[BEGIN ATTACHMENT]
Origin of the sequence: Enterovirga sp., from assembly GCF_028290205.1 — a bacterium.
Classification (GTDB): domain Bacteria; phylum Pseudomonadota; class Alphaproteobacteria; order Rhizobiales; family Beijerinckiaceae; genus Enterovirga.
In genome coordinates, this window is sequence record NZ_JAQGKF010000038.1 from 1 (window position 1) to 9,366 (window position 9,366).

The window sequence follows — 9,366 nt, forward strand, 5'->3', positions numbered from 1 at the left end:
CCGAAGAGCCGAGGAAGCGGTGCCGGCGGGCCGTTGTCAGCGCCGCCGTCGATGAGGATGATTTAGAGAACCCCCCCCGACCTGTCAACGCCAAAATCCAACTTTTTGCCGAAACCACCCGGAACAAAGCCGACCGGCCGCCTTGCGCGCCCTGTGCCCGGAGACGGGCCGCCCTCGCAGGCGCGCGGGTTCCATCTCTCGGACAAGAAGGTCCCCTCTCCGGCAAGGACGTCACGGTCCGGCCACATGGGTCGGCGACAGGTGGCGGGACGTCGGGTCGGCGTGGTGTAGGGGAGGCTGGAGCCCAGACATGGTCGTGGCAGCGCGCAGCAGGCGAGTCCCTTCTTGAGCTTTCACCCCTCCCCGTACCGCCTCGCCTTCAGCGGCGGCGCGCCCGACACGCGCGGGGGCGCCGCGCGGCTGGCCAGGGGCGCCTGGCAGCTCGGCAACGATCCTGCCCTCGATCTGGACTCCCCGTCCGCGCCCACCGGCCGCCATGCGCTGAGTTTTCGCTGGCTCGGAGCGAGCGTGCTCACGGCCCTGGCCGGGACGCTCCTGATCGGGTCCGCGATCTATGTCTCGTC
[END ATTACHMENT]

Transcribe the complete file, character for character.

Origin of the sequence: Enterovirga sp., from assembly GCF_028290205.1 — a bacterium.
Classification (GTDB): domain Bacteria; phylum Pseudomonadota; class Alphaproteobacteria; order Rhizobiales; family Beijerinckiaceae; genus Enterovirga.
In genome coordinates, this window is sequence record NZ_JAQGKF010000038.1 from 1 (window position 1) to 9,366 (window position 9,366).

The window sequence follows — 9,366 nt, forward strand, 5'->3', positions numbered from 1 at the left end:
CCGAAGAGCCGAGGAAGCGGTGCCGGCGGGCCGTTGTCAGCGCCGCCGTCGATGAGGATGATTTAGAGAACCCCCCCCGACCTGTCAACGCCAAAATCCAACTTTTTGCCGAAACCACCCGGAACAAAGCCGACCGGCCGCCTTGCGCGCCCTGTGCCCGGAGACGGGCCGCCCTCGCAGGCGCGCGGGTTCCATCTCTCGGACAAGAAGGTCCCCTCTCCGGCAAGGACGTCACGGTCCGGCCACATGGGTCGGCGACAGGTGGCGGGACGTCGGGTCGGCGTGGTGTAGGGGAGGCTGGAGCCCAGACATGGTCGTGGCAGCGCGCAGCAGGCGAGTCCCTTCTTGAGCTTTCACCCCTCCCCGTACCGCCTCGCCTTCAGCGGCGGCGCGCCCGACACGCGCGGGGGCGCCGCGCGGCTGGCCAGGGGCGCCTGGCAGCTCGGCAACGATCCTGCCCTCGATCTGGACTCCCCGTCCGCGCCCACCGGCCGCCATGCGCTGAGTTTTCGCTGGCTCGGAGCGAGCGTGCTCACGGCCCTGGCCGGGACGCTCCTGATCGGGTCCGCGATCTATGTCTCGTC